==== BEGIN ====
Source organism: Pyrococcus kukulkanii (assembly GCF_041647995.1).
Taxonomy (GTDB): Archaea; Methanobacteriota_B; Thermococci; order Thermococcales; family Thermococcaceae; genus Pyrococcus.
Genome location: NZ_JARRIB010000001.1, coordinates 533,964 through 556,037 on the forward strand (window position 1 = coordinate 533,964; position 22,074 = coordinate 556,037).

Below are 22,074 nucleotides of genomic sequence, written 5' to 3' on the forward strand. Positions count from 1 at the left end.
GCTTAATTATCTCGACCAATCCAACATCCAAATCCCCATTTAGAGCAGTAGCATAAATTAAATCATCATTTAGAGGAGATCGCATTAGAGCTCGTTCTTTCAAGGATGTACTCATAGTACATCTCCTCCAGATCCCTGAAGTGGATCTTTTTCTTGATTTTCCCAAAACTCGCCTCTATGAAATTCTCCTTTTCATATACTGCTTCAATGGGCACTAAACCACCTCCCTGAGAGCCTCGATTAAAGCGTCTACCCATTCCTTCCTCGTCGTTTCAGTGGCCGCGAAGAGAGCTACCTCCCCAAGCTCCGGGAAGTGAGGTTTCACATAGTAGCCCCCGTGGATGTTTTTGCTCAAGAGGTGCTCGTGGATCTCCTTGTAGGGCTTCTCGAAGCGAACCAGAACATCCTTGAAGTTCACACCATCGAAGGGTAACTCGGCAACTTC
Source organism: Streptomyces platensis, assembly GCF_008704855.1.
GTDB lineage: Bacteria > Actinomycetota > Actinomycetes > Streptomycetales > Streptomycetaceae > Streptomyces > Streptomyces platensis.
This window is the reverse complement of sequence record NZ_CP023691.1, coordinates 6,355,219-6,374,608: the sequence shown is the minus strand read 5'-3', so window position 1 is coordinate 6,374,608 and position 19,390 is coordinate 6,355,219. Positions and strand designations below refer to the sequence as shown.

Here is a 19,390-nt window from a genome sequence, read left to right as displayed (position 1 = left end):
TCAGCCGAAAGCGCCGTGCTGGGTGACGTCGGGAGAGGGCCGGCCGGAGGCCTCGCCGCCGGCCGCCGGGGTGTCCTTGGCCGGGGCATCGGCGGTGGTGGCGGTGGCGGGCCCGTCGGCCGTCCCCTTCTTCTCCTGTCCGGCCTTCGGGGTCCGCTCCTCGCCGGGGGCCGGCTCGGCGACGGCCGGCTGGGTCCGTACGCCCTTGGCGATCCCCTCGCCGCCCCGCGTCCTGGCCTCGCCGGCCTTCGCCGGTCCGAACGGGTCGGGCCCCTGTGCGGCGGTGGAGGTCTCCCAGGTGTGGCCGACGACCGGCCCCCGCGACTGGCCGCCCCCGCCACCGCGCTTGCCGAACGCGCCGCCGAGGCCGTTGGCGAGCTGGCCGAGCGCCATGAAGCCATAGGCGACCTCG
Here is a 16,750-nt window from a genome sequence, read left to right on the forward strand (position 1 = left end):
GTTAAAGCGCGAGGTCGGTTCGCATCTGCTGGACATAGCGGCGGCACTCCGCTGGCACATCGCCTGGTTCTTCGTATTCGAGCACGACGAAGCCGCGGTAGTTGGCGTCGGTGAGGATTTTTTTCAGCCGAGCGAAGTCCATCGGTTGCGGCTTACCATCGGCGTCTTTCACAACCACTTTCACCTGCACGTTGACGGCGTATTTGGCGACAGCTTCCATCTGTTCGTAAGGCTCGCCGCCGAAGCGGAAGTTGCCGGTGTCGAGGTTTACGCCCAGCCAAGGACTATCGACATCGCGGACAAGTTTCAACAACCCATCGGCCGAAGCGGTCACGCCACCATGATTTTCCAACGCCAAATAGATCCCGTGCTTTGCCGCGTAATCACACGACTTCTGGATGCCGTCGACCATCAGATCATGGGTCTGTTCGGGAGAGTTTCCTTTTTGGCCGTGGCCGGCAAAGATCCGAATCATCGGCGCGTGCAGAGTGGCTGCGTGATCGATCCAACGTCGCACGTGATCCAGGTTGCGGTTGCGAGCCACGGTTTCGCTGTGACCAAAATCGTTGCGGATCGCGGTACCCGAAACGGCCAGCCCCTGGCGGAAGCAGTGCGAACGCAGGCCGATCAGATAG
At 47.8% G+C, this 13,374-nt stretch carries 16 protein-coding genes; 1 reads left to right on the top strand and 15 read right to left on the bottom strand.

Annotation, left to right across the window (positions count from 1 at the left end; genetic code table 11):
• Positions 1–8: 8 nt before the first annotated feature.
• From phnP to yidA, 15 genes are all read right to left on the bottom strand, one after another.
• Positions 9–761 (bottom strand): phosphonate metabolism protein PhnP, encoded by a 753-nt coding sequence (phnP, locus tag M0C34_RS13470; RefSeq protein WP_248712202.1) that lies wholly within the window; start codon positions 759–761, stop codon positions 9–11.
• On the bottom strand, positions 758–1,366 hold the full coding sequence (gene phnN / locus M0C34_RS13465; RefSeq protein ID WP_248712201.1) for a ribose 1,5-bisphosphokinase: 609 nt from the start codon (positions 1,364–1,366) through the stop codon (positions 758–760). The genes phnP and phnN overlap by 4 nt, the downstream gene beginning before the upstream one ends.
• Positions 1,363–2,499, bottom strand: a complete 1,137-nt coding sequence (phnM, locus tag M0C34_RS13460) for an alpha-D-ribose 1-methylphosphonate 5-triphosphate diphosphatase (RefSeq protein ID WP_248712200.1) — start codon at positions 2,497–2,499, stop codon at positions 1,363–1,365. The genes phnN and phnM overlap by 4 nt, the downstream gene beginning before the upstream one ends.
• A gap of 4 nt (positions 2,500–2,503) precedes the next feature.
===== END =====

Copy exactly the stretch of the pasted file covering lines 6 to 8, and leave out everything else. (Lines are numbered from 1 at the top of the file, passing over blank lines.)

Source organism: Streptomyces platensis, assembly GCF_008704855.1.
GTDB lineage: Bacteria > Actinomycetota > Actinomycetes > Streptomycetales > Streptomycetaceae > Streptomyces > Streptomyces platensis.
This window is the reverse complement of sequence record NZ_CP023691.1, coordinates 6,355,219-6,374,608: the sequence shown is the minus strand read 5'-3', so window position 1 is coordinate 6,374,608 and position 19,390 is coordinate 6,355,219. Positions and strand designations below refer to the sequence as shown.